Do Potential Customers Really Want Your Product? Here's a Way to Find Out.

Chief Innovation Architect, Constant Contact
4 min read
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When startups begin their tenure in our Small Business Innovation Program, we typically give them a “Sprint Kit.” Included is a set of exercises from the popular Design Sprint framework, which takes a critical look at a company's product or service.

Related: 6 Ways to Use Crowdfunding for Product Development

The Sprint Kit helps gauge whether a startup has an actual problem-solution fit and, ultimately, a product-market fit. In short, it answers the question of whether a proposed business is truly of value to its intended customers -- or, as the saying goes, a solution in search of a problem.

A design sprint has five phases, and the Sprint Kit includes a set of exercises for each. These phases are: Define, Understand, Ideate, Make and Test.

Here, I’ll focus on two activities in the Define phase: Job Stories and Validation Boards. Both explore the problem that you as an entrepreneur are attempting to solve, which is critical for delivering something of value to your customers. Ultimately, the Define phase helps you answer: “What is the problem we are trying to solve?”

The problem is, Job Stories can be deceptively difficult. Thinking about the "job" their product or service performs often eludes entrepreneurs, as they can become overly focused on the solution. So we ask startups that come to us to fill out the following sentence from the perspective of their customer:

When ___ <>___happens, I want/need___<>___so that I can___<>___.”

As an example: If you were looking to validate an email sign-up form notification product for small businesses (email is always on our minds), a Job Story might read something like:

When a new customer joins my email list, I want to be notified so that I can start a conversation with them.”

You then use your Job Story to begin your Validation Board, an exercise that converts your Job Story into an easily test-able hypothesis.

In the Validation Board exercise, you first take the Job Story sentence and break it into three parts:

  • Context, or the situation when your customer is taking action, (“When a new customer joins my email list. . . ”)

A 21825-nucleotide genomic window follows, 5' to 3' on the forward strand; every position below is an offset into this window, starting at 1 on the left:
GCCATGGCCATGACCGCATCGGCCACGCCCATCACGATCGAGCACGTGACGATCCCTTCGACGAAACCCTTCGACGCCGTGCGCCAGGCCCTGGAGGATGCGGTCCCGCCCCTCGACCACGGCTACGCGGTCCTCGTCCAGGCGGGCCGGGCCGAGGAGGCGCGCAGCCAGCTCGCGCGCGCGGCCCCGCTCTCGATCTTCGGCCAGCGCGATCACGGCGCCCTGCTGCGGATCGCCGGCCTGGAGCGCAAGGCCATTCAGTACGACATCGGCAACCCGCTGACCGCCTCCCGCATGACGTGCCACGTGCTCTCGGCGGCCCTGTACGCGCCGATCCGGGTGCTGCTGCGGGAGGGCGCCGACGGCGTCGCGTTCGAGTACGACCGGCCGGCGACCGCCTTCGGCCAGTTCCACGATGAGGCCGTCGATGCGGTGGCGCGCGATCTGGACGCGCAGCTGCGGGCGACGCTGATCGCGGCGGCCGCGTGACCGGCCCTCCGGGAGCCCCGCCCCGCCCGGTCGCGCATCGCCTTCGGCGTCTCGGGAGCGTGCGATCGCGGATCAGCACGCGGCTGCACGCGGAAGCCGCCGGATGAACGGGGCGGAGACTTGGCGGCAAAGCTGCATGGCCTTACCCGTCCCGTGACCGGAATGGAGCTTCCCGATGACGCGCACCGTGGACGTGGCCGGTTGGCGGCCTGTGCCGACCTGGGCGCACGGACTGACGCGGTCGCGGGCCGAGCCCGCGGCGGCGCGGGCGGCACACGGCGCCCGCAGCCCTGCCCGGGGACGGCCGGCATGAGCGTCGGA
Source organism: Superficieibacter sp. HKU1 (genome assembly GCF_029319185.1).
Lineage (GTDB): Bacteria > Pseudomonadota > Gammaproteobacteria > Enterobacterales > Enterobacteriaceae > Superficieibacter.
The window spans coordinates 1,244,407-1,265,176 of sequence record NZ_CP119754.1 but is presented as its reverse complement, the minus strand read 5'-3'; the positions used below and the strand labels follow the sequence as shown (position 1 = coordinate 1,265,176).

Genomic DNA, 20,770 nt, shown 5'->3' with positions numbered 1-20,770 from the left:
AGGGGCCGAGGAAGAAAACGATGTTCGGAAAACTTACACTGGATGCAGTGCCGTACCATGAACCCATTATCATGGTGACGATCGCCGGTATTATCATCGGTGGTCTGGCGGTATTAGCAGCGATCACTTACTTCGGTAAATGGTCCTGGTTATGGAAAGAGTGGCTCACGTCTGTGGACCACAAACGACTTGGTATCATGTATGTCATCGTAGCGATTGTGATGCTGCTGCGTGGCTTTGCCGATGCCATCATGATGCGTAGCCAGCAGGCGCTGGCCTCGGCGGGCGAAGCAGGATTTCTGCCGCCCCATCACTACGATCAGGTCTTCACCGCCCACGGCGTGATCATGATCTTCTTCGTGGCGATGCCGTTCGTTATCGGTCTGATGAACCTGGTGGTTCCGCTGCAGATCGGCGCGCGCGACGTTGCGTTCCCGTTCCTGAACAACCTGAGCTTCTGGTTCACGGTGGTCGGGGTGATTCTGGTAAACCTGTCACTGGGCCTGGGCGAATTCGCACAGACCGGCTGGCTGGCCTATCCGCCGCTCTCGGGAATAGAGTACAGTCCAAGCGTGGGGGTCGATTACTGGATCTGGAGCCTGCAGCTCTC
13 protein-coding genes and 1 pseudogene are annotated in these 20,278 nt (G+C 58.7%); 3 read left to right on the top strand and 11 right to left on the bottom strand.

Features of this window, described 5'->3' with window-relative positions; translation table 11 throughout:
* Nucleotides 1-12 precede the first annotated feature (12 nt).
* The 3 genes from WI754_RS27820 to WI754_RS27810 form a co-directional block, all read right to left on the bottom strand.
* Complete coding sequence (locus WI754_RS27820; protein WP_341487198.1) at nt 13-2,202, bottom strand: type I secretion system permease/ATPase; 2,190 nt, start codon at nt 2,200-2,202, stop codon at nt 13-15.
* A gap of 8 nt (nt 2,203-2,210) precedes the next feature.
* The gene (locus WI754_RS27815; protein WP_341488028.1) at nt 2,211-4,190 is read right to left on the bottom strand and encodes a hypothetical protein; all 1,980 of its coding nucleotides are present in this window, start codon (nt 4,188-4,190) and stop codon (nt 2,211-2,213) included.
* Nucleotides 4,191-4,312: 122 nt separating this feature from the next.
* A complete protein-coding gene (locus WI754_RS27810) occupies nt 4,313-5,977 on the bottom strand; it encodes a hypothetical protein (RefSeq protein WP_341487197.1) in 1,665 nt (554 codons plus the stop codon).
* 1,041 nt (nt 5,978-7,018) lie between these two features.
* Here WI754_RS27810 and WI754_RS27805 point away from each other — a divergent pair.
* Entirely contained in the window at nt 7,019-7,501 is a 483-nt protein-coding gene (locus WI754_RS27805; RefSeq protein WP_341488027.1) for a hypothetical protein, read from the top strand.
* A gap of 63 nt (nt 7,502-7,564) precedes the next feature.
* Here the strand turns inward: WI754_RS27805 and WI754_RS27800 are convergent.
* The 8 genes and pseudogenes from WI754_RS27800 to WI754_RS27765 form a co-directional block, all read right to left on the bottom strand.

• Motivation, or what the customer wants to happen (". . . I want to be notified. . . ”)
  • Outcome or the desired result (“. . . to start a conversation with them. . . ”)

To determine whether your Situation, Motivation and Outcomes exist, you need to set up a way to test them. There are many different ways to test and learn if your Job Story is real or not. You'll need to put your scientist hat on for a moment and think about hypotheses, assumptions and validation. What is the overarching hypothesis you have? What assumptions underlie that hypothesis?

Related: 4 Questions to Ask Before Doing a National Product Rollout

One of our most commonly used ways to test is to have conversations with customers (usually between five and ten). We say conversations because we do not want our customers to feel as though they are being put on the spot. Further, the conversational nature will keep them at ease and also enlighten us on areas we may not even have thought of before.

However, this still is a test. You’ll need to have pointed questions to ask that will determine if this Job Story is real for them.

Their answers provide us the clarity we're seeking. If it’s obvious that the customer needs to "hire" a product or service for this Job Story, you can then put a big, bold “yes!” in the Validated panel of your Validation Board. If it is unclear, you may want to reconsider, as you do not have validation that your Job Story is real. And if it is clearly not real, caution discourages further efforts along his path, as you risk becoming a solution in search of a problem.

The great thing about Job Stories and Validation Boards is that they are a quick way to return to your goal as an entrepreneur. Even the busiest of startups can take the few minutes it requires to fill out the Job Story and find a few customers for a conversation.

Finally, with these exercises, you can develop better relationships with your customer base and learn more about its members' problems and wants. You can have the opportunity to know that you are, in fact, heading down the right path with the product your business offers.

Related: Entrepreneurs Shouldn't Sell the Product, Rather the Solution

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